The only time I really get to see Gale now is on Sundays, when we meet up in the woods to hunt together. It’s still the best day of the week, but it’s not like it used to be before, when we could tell each other anything. The Games have spoiled even that. I keep hoping that as time passes we’ll regain the ease between us, but part of me knows it’s futile. There’s no going back.

I get a good haul from the traps — eight rabbits, two squirrels, and a beaver that swam into a wire contraption Gale designed himself. He’s something of a whiz with snares, rigging them to bent saplings so they pull the kill out of the reach of predators, balancing logs on delicate stick triggers, weaving inescapable baskets to capture fish. As I go along, carefully resetting each snare, I know I can never quite replicate his eye for balance, his instinct for where the prey will cross the path. It’s more than experience. It’s a natural gift. Like the way I can shoot at an animal in almost complete darkness and still take it down with one arrow.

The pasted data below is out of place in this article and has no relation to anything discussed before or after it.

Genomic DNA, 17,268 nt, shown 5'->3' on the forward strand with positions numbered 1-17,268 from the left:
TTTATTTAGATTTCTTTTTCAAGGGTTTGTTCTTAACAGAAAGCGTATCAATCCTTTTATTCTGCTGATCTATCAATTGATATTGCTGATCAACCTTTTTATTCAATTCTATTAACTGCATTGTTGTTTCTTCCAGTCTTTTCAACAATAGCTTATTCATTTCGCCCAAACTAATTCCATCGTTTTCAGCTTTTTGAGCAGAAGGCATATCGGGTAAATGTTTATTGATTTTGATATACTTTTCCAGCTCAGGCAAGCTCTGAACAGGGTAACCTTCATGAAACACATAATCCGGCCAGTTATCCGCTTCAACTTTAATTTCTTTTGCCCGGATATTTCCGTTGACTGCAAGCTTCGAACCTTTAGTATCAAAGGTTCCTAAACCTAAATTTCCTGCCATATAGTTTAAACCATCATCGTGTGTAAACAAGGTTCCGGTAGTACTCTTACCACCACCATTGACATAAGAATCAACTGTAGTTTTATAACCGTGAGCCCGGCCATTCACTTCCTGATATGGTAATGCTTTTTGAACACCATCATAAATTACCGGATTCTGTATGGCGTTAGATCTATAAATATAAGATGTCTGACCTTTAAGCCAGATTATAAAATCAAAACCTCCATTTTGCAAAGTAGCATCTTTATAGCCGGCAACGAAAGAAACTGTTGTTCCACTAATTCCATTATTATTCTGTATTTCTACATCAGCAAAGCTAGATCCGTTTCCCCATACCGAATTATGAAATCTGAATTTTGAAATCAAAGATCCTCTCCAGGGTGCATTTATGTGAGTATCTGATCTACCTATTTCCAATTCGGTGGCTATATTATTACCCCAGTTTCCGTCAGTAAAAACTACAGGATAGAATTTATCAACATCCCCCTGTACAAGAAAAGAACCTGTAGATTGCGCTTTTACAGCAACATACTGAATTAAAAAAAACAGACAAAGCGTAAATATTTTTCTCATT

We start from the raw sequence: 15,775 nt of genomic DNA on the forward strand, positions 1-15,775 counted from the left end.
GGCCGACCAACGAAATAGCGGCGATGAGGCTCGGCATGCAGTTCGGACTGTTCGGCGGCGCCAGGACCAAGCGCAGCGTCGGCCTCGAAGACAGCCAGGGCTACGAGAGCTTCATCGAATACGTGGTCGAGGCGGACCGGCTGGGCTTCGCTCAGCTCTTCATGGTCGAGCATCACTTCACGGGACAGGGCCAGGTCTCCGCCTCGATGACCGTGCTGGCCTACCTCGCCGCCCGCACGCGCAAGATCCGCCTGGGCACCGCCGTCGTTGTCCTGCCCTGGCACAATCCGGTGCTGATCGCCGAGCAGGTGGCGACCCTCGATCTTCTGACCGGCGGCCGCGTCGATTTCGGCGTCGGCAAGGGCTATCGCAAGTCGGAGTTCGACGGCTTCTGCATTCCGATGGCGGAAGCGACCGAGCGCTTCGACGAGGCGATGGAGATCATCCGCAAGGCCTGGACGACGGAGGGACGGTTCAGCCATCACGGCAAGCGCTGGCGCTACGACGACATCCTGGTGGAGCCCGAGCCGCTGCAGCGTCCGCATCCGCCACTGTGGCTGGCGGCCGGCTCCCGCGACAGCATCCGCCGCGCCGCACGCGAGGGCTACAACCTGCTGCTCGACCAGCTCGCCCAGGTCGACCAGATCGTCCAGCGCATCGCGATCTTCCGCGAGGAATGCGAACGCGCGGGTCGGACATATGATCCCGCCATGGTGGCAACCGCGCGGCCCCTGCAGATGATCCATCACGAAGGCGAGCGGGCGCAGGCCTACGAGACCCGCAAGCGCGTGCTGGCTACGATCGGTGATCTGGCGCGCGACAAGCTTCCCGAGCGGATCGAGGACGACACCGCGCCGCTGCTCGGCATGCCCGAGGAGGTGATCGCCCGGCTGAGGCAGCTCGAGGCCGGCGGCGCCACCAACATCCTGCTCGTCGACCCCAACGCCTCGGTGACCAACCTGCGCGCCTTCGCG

By the time I make it back to the fence that surrounds District 12, the sun is well up. As always, I listen a moment, but there’s no telltale hum of electrical current running through the chain link. There hardly ever is, even though the thing is supposed to be charged full-time. I wriggle through the opening at the bottom of the fence and come up in the Meadow, just a stone’s throw from my home. My old home. We still get to keep it since officially it’s the designated dwelling of my mother and sister. If I should drop dead right now, they would have to return to it. But at present, they’re both happily installed in the new house in the Victor’s Village, and I’m the only one who uses the squat little place where I was raised. To me, it’s my real home.